World Water Day 2017: Research Stories Part II

World Water Day (22 March) raises awareness of the global issues facing water today. With over 663 million people across the world living without a safe water supply close to home, the annual event marks the perfect opportunity to investigate the state of the field.

To go alongside our themed article collection, we asked several water researchers to offer their thoughts on their path into the field, and reflect on the significance of their research.


Jacob D. Petersen-Perlman, co-author of ‘International water conflict and cooperation: challenges and opportunities‘.

I grew more interested with water conflict and cooperation as I became aware of the complexities involving the social, environmental, and economic demands placed on water and how those demands may lead to conflict. Efforts to meet demands on water continually create new challenges, particularly when water resources cross political boundaries. Economic development, population growth, poorly managed and understood water systems, climate change, and globalized trade are just some of the issues we face today.

“Sometimes, even informal agreements can hold significance in managing international waters.”

I have learnt that many of the political difficulties surrounding shared waters do not necessarily involve environmental constraints, but rather choices in management. Water management institutions, particularly in developing countries, often lack the resources to develop, implement, and enforce comprehensive management plans successfully. Parties must determine whether the opportunities that may come from signing a cooperative agreement will outweigh the risks of non-cooperation. Sometimes, even informal agreements can hold significance in managing international waters. However, many of these agreements exclude cultural and economic differences, as well as regional and local voices. These omissions can lead to future conflict if left unaddressed.

As demands increase on increasingly variable and scarce water resources, it becomes ever more important to find ways in which different users can cooperate. I wish to continue investigations on how users can build relationships to manage and use water in a collaborative, equitable, and just manner.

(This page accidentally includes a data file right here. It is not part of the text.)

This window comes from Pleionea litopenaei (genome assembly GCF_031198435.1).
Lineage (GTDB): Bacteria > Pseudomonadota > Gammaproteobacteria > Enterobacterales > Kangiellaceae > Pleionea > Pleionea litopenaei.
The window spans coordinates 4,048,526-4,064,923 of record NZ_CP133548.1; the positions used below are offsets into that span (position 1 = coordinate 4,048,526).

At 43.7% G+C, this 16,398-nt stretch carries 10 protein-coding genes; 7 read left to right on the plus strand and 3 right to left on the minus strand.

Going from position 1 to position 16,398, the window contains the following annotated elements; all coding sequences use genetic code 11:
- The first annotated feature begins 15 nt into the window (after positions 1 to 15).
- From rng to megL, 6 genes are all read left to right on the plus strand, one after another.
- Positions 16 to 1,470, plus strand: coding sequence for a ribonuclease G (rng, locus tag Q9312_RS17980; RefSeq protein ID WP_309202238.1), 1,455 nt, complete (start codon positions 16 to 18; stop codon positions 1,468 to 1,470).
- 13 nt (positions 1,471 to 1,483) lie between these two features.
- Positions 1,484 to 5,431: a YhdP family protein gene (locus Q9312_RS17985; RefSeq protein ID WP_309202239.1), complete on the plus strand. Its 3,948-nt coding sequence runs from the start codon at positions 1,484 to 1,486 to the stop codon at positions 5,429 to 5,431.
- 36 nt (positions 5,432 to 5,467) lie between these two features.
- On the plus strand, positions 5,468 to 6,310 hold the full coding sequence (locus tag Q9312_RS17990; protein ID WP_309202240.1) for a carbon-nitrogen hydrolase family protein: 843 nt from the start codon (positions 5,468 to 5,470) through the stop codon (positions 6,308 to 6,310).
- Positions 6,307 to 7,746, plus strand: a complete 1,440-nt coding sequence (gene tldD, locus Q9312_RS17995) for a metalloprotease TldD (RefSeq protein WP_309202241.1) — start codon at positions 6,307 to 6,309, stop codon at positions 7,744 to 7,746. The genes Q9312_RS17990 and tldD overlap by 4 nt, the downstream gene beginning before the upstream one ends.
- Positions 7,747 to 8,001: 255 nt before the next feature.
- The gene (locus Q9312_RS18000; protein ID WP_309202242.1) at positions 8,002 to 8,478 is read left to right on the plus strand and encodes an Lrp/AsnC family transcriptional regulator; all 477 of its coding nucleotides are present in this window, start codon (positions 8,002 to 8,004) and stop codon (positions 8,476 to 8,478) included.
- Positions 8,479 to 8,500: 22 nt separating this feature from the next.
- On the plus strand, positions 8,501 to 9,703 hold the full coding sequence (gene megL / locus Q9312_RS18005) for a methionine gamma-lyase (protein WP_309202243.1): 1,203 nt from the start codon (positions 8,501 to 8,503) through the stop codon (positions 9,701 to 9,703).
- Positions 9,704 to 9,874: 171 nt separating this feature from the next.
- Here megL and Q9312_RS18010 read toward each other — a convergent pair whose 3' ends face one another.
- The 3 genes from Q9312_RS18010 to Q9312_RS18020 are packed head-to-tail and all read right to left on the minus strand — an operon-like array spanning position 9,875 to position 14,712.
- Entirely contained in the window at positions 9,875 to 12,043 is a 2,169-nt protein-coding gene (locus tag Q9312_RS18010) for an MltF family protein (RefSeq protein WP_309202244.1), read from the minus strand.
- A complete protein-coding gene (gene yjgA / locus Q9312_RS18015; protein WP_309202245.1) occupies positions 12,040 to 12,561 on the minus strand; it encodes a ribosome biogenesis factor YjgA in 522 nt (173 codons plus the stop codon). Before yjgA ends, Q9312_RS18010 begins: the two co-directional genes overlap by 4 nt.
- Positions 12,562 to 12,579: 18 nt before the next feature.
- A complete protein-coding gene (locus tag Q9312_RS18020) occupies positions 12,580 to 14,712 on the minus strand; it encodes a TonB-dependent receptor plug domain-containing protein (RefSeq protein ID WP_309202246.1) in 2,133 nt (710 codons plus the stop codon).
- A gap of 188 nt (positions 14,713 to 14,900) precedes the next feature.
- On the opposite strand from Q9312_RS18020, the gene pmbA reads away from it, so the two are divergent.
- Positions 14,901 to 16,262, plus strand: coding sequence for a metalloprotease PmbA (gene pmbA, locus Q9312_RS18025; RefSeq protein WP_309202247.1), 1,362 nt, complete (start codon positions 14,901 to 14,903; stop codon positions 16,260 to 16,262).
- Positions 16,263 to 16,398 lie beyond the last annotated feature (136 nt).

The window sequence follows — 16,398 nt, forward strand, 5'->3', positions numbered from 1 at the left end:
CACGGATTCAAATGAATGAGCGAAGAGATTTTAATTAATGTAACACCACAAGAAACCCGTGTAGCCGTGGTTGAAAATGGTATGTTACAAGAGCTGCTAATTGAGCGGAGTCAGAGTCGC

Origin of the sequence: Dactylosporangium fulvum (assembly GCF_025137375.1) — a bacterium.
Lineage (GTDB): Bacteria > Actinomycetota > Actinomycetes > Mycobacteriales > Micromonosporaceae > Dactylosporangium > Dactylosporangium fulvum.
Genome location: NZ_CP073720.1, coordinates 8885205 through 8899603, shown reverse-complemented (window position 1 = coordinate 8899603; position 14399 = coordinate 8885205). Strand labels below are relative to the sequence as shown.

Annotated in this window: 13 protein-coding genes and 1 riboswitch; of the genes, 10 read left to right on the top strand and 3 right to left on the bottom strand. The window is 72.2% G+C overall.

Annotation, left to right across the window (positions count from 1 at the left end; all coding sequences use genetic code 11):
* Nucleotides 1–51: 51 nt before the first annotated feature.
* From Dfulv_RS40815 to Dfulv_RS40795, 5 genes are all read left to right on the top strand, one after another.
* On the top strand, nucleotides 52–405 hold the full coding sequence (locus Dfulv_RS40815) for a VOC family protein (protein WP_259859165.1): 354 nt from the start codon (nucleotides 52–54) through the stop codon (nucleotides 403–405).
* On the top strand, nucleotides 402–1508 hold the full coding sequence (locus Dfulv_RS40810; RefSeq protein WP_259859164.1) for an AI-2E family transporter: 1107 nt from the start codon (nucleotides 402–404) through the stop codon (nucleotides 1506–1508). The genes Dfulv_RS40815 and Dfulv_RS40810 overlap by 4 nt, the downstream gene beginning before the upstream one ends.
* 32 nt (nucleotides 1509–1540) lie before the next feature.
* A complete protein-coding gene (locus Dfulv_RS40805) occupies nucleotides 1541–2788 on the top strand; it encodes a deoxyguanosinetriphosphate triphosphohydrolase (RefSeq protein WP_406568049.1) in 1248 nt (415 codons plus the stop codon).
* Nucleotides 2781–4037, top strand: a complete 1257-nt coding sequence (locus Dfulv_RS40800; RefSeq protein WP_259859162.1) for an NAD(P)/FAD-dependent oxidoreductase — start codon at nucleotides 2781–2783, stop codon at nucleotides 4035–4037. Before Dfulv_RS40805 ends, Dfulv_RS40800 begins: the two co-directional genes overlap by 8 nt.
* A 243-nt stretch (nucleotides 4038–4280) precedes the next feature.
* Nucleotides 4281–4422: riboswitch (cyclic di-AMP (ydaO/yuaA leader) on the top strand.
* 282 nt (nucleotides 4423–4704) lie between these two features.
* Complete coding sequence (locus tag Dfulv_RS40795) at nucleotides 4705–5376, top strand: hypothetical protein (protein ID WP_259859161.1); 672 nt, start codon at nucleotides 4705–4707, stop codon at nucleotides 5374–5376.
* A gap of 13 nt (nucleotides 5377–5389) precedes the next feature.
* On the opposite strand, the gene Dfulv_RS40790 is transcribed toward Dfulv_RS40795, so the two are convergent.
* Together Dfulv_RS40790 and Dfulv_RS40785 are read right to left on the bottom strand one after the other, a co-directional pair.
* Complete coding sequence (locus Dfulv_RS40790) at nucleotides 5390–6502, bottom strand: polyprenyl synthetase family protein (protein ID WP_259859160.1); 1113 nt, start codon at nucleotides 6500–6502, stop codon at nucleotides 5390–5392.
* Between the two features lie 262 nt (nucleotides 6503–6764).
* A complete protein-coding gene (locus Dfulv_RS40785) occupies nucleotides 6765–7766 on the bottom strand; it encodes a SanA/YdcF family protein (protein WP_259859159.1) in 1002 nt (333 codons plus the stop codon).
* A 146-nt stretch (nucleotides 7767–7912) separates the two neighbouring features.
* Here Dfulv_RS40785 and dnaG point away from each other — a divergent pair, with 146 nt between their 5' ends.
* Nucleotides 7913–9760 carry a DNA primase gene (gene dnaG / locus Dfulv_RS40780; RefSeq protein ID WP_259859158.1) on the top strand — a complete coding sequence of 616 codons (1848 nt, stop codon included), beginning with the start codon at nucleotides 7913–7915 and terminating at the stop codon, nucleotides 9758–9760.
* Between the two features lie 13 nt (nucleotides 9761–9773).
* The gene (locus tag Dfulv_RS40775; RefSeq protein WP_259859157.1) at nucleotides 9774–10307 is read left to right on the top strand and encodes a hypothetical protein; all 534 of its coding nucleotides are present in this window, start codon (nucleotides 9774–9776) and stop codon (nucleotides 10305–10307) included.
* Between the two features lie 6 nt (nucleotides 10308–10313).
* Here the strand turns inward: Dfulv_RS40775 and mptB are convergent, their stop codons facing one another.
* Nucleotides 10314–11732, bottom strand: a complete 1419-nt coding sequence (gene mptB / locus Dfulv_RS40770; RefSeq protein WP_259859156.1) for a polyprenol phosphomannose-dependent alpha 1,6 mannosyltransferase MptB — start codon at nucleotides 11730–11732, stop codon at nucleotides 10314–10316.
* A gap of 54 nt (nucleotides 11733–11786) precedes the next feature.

Jonathan Gilligan, co-author of ‘Drinking water insecurity: water quality and access in coastal south-western Bangladesh.

Our paper tested the 2015 finding that 85% of the public in Bangladesh had access to safe drinking water. We studied several rural communities in Southwestern Bangladesh, combining social and natural sciences to understand regional and seasonal variation in water security.

Members of our team spent many weeks in the field over several years, conducting interviews and surveys to learn where households got their water, and we measured water quality in both rainy and dry seasons. Many of us did not speak Bengali, but we were fortunate to work closely with talented Bangladeshi researchers.

“…most residents did not know that their water was unsafe.”

The most surprising and disturbing result of this research was discovering that, in the communities we studied, there was almost no reliable year-round access to safe drinking water, while most residents did not know that their water was unsafe. Even when almost all water was unhealthily salty and had unsafe levels of arsenic and other chemicals, most people reported that the water tasted good and used it regularly.

“…there are serious regional and seasonal water insecurities that do not show up on national reports.” 

This study identifies two challenges for water security in Bangladesh. Firstly, that there are serious regional and seasonal water insecurities that do not show up on national reports; and secondly, that communities with unsafe water may not realize it. Fixing a problem begins with knowing that there is a problem, so we are working with colleagues in Bangladesh to extend this research to many more communities and to raise awareness of water insecurity.


Carlos A. López-Morales, co-author of ‘The global economic costs of the need to treat polluted water‘.

As a research team, we explore the sustainability of water use within different economic systems. We are interested in the links between the availability of water and other natural resources, the use of alternative technologies, and international trade, assessing their combined roles in promoting sustainable economic and social development.

In this study, we estimate global costs for treating water withdrawals in different regions of the world. Its main contribution is to consider wastewater treatment and reuse within an economic framework. This framework allows us to deal systematically with some of the challenges imposed by water scarcity and the contamination of water sources in an economic system.

“We hope that our study helps to promote deeper interdisciplinary collaborations…”

We hope that our study helps to promote deeper interdisciplinary collaborations, integrating physical and economic aspects in the analysis of scenarios for sustainable development. Our high estimates for the global economic costs of wastewater treatment should help make the case for improved water management.